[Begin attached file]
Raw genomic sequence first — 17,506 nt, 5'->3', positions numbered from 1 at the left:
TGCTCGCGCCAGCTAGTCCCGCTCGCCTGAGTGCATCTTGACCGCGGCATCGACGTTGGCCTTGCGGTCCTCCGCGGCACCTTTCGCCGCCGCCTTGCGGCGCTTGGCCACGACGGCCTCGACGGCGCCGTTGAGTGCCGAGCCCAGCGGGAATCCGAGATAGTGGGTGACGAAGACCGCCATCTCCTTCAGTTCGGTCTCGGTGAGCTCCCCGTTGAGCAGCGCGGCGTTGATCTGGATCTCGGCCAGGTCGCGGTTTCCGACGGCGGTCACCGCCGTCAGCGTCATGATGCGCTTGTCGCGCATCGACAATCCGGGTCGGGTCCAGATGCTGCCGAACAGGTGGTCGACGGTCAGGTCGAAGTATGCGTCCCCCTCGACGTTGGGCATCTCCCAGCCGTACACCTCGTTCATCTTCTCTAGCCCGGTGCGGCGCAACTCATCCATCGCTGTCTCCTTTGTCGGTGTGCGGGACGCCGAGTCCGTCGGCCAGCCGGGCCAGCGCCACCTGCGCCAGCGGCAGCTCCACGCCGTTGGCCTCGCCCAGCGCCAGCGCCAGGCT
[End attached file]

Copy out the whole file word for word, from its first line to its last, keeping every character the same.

Raw genomic sequence first — 17,506 nt, 5'->3', positions numbered from 1 at the left:
TGCTCGCGCCAGCTAGTCCCGCTCGCCTGAGTGCATCTTGACCGCGGCATCGACGTTGGCCTTGCGGTCCTCCGCGGCACCTTTCGCCGCCGCCTTGCGGCGCTTGGCCACGACGGCCTCGACGGCGCCGTTGAGTGCCGAGCCCAGCGGGAATCCGAGATAGTGGGTGACGAAGACCGCCATCTCCTTCAGTTCGGTCTCGGTGAGCTCCCCGTTGAGCAGCGCGGCGTTGATCTGGATCTCGGCCAGGTCGCGGTTTCCGACGGCGGTCACCGCCGTCAGCGTCATGATGCGCTTGTCGCGCATCGACAATCCGGGTCGGGTCCAGATGCTGCCGAACAGGTGGTCGACGGTCAGGTCGAAGTATGCGTCCCCCTCGACGTTGGGCATCTCCCAGCCGTACACCTCGTTCATCTTCTCTAGCCCGGTGCGGCGCAACTCATCCATCGCTGTCTCCTTTGTCGGTGTGCGGGACGCCGAGTCCGTCGGCCAGCCGGGCCAGCGCCACCTGCGCCAGCGGCAGCTCCACGCCGTTGGCCTCGCCCAGCGCCAGCGCCAGGCT